Analysts say banks are pressing regulators to accept Single A rated corporate bonds as well – a move that critics say will let banks use collateral that would be much more difficult to sell in times of a crisis.
The Basel committee was expected to discuss these standards in its December meeting, with the market clearly keen to know concrete details about one of the most important pieces of the new regulation.
“No one really knows exactly what the LCR requirements will be,” said Jonny Fine, managing director and head of investment-grade syndicate at Goldman Sachs. “It makes it more challenging, having this uncertainty.”
According to a September report by the Basel Committee on Banking Supervision (BCBS), banks having more than €3bn in capital had only 91% of the capital needed to comply with the LCR requirement.
“This means that there is a high probability that only six of the 28 global systemically important banks… will be subject to Basel III regulations from the globally agreed start date [of January 1 2013],”
It said that those banks still needed to compile €1.7trn in liquid assets, based on end-2011 figures, to meet the liquidity ratio – and that they were €374.1bn shy of the common equity capital requirement of 7% of risk-weighted assets.
The BCBS said the large banks had an average common equity Tier 1 holding of 7.7%. The top global systemically important financial institutions (G-SIBI) must hold 7%, plus a surcharge of 2.5%. (Other systemically important banks must hold an extra 1% to 2%.)
That said, it seems as if banks will have some time to catch up. According to the Financial Stability Board, only eight of the 27-member jurisdiction have issued a final set of Basel III related regulations, with Japan the only major nation to do so.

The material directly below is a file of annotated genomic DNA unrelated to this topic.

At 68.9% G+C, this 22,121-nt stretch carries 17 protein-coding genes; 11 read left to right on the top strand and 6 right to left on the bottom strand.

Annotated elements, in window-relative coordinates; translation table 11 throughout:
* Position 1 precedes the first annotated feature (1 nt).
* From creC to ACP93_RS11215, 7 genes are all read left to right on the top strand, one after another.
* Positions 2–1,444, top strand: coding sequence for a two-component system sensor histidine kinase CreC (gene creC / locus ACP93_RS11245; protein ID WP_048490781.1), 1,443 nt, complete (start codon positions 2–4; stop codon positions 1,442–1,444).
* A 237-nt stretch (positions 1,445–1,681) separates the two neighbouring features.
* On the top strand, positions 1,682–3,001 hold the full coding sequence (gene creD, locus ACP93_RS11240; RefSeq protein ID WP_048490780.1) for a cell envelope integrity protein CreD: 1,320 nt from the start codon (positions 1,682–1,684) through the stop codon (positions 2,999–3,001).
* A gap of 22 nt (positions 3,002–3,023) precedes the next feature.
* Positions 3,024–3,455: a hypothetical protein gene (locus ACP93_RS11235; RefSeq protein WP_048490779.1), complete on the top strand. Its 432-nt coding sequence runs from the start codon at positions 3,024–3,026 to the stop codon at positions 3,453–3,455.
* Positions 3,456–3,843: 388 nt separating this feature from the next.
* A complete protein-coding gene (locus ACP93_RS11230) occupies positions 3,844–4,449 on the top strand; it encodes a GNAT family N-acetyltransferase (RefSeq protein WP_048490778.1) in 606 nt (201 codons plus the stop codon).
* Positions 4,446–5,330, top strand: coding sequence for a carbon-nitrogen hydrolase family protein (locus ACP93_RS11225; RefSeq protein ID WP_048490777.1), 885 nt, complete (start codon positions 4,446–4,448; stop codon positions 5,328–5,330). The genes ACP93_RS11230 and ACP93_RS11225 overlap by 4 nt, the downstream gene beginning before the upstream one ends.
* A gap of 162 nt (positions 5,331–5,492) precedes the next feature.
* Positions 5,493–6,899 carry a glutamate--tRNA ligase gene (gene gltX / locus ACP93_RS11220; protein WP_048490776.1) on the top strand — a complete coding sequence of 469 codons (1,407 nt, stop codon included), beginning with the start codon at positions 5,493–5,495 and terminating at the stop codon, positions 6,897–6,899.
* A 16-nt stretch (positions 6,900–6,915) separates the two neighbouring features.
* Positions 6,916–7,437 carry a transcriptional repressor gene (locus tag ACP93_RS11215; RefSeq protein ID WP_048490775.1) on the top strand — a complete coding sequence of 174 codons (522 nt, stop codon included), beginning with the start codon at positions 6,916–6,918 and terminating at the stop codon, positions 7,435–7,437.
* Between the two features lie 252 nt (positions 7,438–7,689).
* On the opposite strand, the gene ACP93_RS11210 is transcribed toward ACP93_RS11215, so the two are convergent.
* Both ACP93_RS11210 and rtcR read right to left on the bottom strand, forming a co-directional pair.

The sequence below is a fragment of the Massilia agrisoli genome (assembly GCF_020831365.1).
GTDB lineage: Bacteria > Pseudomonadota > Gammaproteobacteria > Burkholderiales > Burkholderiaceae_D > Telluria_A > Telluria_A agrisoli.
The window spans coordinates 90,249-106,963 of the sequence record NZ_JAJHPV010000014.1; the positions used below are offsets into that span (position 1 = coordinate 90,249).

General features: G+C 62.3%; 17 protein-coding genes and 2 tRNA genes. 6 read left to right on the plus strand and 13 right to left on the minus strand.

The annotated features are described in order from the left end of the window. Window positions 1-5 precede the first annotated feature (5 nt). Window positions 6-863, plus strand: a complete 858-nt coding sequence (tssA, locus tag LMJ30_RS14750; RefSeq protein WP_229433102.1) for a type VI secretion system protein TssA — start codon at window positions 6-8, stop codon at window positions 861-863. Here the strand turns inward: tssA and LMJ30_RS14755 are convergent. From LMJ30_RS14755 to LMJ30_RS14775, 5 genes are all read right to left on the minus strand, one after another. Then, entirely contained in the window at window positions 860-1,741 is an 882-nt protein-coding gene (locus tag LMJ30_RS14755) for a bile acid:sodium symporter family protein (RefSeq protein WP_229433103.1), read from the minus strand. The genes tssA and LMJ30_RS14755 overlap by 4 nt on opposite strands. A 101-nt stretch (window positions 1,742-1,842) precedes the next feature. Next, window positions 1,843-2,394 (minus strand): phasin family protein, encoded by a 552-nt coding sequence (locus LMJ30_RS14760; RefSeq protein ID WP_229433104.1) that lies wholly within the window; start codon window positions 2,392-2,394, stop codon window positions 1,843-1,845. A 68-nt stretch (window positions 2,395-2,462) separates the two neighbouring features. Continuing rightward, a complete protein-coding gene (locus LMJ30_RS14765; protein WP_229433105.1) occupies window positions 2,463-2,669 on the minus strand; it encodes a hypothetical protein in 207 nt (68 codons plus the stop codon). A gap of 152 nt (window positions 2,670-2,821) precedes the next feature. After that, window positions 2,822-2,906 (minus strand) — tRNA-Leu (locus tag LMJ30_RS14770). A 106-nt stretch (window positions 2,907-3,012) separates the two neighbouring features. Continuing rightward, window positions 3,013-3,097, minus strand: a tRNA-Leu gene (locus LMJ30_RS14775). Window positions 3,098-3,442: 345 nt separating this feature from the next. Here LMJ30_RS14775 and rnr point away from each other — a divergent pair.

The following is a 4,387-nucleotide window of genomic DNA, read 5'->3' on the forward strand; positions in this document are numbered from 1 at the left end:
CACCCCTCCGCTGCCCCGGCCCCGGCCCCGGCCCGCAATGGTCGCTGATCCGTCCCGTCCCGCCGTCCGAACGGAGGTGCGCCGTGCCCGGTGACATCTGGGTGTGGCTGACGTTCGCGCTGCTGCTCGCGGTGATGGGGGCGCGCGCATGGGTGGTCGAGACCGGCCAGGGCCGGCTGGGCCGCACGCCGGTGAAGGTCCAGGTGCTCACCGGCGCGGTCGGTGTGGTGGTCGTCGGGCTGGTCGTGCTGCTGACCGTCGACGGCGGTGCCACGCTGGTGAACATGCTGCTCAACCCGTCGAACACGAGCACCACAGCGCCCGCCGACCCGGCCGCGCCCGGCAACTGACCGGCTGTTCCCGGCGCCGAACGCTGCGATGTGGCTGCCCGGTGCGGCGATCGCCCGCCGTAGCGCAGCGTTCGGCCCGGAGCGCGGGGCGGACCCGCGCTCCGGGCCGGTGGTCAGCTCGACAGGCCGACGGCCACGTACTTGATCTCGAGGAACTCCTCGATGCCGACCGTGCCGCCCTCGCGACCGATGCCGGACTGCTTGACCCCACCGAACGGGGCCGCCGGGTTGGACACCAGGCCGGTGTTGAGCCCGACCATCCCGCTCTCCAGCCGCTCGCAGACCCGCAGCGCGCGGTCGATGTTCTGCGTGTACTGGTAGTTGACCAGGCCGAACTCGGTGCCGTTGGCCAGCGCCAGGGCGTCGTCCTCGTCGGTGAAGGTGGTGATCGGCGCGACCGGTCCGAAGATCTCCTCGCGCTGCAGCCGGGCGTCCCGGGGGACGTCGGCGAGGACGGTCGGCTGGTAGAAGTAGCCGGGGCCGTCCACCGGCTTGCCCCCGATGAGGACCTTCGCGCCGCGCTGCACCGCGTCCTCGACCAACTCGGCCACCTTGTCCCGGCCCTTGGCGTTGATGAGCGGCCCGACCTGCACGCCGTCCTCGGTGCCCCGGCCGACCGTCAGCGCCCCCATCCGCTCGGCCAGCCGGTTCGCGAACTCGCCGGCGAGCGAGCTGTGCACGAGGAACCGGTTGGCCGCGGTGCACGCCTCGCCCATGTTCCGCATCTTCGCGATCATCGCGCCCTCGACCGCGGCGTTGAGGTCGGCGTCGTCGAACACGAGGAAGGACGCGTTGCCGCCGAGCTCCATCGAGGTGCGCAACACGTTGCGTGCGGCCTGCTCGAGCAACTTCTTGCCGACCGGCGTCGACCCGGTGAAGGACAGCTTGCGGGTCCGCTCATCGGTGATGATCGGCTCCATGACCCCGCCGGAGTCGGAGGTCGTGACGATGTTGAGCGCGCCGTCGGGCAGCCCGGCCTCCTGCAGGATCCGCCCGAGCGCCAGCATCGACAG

“This means that there is a high probability that only six of the 28 global systemically important banks… will be subject to Basel III regulations from the globally agreed start date [of January 1 2013],” wrote FSB chairman Mark Carney.
US regulators have already said that America’s new capital rules would not take effect by then, while finalisation in Europe is expected to take several months more.
Making a move
Not every financial institution is behind the curve, however.
In order to reduce their risk-weighted assets, many banks have sold off a significant number of non-core businesses, while others have reined in long-term lending or exited markets altogether.
In a recent report, Fitch Ratings attributed the success of US banks in building their Tier 1 capital to their ability to reduce risk-weighted assets, especially in the face of earnings headwinds.
Bank of America, which just three years ago looked as though it would have to issue common stock to meet capital requirements, has bounced back to a level where it would likely already be in compliance with Basel III capital requirements.
Meanwhile JP Morgan recently won approval from the Federal Reserve to repurchase up to US$3bn in common stock in the first quarter – about six months after it put repurchases on hold following the “London Whale” trades.
Banks have been trying to adjust risk weightings by selling off loan portfolios or encouraging clients to refinance through the bond market, where funding is inexpensive – and where the banks can earn fees.
With rates hovering near historic lows, corporations have been willing to oblige, whether in commercial paper or long-term bonds.
And as a result, European corporations, which have traditionally relied on the loan market, are starting to tap into the bond market like never before.
European corporates are trying to determine whether it is better to do a DCM deal in Europe or enter into the US dollar market and do a swap. However, the cost of swaps has risen due to regulatory charges.